The student draws some limited relationships from the material used. There might be minor issues where the student is incorrect in the assertions that they make, but overall they demonstrate appropriate analysis. The student starts to demonstrate they understand the key relationships from the material used. There are no substantive errors in their analysis.
All the key connections are drawn between materials from different sources. The student makes no substantive errors in their analysis and reflects upon the key issues identified in their analysis.
Ability to synthesise relevant material from a range of sources The student fails to use any appropriate sources. There is extensive repetition of notes given out in class. The student uses just a few non-academic sources of information or the material used is inappropriate for UG level study. They quote verbatim extensively from one or two sources. They use quotations incorrectly to support an argument.
The student uses a few sources of information or the material used is inappropriate for UG level study. Extensive verbatim quotes are used as a replacement for the students own work. The student may be limited in their use of academic sources such as journals and books, but there is evidence that they have attempted to access a range of sources including non-academic ones.
The student has accessed a range of academic sources such as journals and books, and also appropriate non-academic ones. Verbatim quotes are used to enhance the arguments being developed rather than as a replacement for the students own work.
The student has accessed a wide range of appropriate sources. They make reference to a wide range of material in their work. Verbatim quotes are used from a range of sources to illustrate and support the arguments being developed, but without becoming a substitute for the students own work.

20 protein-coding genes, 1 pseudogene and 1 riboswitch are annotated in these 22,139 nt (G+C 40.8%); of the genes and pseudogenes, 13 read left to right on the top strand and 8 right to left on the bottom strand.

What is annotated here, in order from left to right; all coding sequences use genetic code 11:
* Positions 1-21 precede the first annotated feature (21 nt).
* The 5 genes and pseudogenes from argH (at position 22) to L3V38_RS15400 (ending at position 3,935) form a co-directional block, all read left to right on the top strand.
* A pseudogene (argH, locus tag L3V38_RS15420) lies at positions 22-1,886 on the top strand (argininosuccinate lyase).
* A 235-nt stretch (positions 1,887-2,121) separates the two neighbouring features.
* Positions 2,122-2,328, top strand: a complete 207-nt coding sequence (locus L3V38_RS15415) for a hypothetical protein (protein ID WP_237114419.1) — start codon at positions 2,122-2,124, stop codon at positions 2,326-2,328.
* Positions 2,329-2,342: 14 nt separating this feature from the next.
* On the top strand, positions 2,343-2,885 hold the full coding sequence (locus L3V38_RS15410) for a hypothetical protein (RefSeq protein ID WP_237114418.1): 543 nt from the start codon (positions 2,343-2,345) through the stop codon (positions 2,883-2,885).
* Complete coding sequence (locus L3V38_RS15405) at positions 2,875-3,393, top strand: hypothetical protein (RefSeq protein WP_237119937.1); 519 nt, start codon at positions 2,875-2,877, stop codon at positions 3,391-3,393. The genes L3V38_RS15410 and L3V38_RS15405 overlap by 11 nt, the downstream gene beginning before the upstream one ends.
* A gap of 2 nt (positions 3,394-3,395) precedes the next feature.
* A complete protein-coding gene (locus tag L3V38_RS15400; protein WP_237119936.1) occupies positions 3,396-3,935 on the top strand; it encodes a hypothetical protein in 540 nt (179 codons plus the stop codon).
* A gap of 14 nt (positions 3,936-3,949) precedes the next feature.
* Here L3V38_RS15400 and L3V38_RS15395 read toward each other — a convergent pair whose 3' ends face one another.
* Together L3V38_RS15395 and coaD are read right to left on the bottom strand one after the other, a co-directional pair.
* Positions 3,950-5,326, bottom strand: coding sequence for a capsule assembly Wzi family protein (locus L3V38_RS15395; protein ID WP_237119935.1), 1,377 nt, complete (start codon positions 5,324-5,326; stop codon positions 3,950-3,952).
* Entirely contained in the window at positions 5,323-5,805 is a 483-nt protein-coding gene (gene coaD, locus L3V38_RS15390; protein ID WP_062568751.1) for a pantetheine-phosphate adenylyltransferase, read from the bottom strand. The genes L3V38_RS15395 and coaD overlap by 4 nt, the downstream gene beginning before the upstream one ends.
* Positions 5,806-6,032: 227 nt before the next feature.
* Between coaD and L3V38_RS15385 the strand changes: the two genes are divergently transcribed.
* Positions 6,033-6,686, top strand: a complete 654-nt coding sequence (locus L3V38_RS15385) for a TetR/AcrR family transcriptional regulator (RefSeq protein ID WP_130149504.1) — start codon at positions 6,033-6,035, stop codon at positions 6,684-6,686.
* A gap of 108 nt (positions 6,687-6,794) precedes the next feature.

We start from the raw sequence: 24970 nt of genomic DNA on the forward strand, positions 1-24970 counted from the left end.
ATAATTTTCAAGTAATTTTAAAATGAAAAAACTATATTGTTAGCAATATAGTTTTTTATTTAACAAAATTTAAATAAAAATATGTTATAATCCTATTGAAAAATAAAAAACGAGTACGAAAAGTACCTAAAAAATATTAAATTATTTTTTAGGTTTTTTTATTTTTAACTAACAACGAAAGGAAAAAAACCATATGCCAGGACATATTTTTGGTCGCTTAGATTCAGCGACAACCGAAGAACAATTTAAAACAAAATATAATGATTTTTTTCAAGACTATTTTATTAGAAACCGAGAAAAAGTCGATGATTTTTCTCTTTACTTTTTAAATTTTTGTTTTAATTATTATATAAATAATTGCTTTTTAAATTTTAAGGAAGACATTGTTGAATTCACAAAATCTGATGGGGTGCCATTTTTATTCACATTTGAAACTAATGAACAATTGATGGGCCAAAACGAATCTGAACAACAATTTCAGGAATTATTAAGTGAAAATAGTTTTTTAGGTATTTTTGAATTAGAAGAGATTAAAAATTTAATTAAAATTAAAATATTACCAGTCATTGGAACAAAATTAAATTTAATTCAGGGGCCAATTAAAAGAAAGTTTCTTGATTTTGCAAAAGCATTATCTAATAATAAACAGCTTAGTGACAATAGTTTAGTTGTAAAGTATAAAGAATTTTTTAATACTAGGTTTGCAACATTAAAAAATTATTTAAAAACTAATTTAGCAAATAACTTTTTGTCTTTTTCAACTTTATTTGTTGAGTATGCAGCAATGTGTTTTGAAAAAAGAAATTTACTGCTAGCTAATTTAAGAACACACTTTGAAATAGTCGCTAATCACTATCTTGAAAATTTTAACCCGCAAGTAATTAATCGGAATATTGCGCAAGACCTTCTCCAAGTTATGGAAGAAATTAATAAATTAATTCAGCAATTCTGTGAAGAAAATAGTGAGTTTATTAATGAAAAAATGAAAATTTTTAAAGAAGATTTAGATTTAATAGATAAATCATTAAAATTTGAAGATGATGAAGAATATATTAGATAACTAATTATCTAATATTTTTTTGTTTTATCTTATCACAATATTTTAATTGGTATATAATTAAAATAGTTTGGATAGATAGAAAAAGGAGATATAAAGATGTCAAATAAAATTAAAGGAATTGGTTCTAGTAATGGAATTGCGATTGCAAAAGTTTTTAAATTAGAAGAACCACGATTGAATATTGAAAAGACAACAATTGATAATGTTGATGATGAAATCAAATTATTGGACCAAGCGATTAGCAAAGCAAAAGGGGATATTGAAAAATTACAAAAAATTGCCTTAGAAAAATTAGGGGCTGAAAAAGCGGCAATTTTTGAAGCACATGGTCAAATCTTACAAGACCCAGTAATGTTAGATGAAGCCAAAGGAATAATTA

Structure and clarity of presentation. The work has no coherent structure. The work is littered with spelling and typographical errors. Very poor use of English. Where appropriate tables/graphs are not used. Referencing is poor or non-existent.
The work is poorly organised, and structured. There are many spelling and typographical errors. Poor use of English. Where appropriate tables/graphs are not used. Referencing is patchy and incomplete.
The work is poorly structured. There are spelling and typographical errors. Poor use of English. Where appropriate tables/graphs are not used appropriately. Some of the referencing is incomplete
The work has a clear structure and generally a logical progression. Occasional typographical and spelling errors. Some use of tables/graphs is made where appropriate. The work has overall a coherent structure and a clear and logical progression. Very few typographical and spelling errors. Good use of tables/graphs is made where appropriate.
The work is well structured with clearly defined objectives that are achieved. Typographical and spelling errors are rare. Excellent use of tables/graphs is made where appropriate.